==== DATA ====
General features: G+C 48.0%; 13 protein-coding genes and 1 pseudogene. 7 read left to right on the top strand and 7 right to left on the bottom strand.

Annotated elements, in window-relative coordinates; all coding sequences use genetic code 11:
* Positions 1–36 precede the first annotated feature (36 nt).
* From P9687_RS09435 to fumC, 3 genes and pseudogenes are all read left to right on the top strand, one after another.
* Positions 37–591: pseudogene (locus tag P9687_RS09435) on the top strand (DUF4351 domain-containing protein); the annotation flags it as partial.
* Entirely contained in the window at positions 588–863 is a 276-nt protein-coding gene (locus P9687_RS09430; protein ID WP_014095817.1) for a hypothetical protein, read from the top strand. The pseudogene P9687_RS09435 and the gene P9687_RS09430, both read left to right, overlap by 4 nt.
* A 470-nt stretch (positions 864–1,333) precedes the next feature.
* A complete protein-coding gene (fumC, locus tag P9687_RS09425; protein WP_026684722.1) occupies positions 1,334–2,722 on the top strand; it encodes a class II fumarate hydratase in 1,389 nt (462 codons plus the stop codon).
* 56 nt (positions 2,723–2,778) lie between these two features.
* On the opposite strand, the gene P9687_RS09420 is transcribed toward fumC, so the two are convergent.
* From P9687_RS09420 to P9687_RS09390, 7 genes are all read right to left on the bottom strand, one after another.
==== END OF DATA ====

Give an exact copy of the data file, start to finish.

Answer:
General features: G+C 48.0%; 13 protein-coding genes and 1 pseudogene. 7 read left to right on the top strand and 7 right to left on the bottom strand.

Annotated elements, in window-relative coordinates; all coding sequences use genetic code 11:
* Positions 1–36 precede the first annotated feature (36 nt).
* From P9687_RS09435 to fumC, 3 genes and pseudogenes are all read left to right on the top strand, one after another.
* Positions 37–591: pseudogene (locus tag P9687_RS09435) on the top strand (DUF4351 domain-containing protein); the annotation flags it as partial.
* Entirely contained in the window at positions 588–863 is a 276-nt protein-coding gene (locus P9687_RS09430; protein ID WP_014095817.1) for a hypothetical protein, read from the top strand. The pseudogene P9687_RS09435 and the gene P9687_RS09430, both read left to right, overlap by 4 nt.
* A 470-nt stretch (positions 864–1,333) precedes the next feature.
* A complete protein-coding gene (fumC, locus tag P9687_RS09425; protein WP_026684722.1) occupies positions 1,334–2,722 on the top strand; it encodes a class II fumarate hydratase in 1,389 nt (462 codons plus the stop codon).
* 56 nt (positions 2,723–2,778) lie between these two features.
* On the opposite strand, the gene P9687_RS09420 is transcribed toward fumC, so the two are convergent.
* From P9687_RS09420 to P9687_RS09390, 7 genes are all read right to left on the bottom strand, one after another.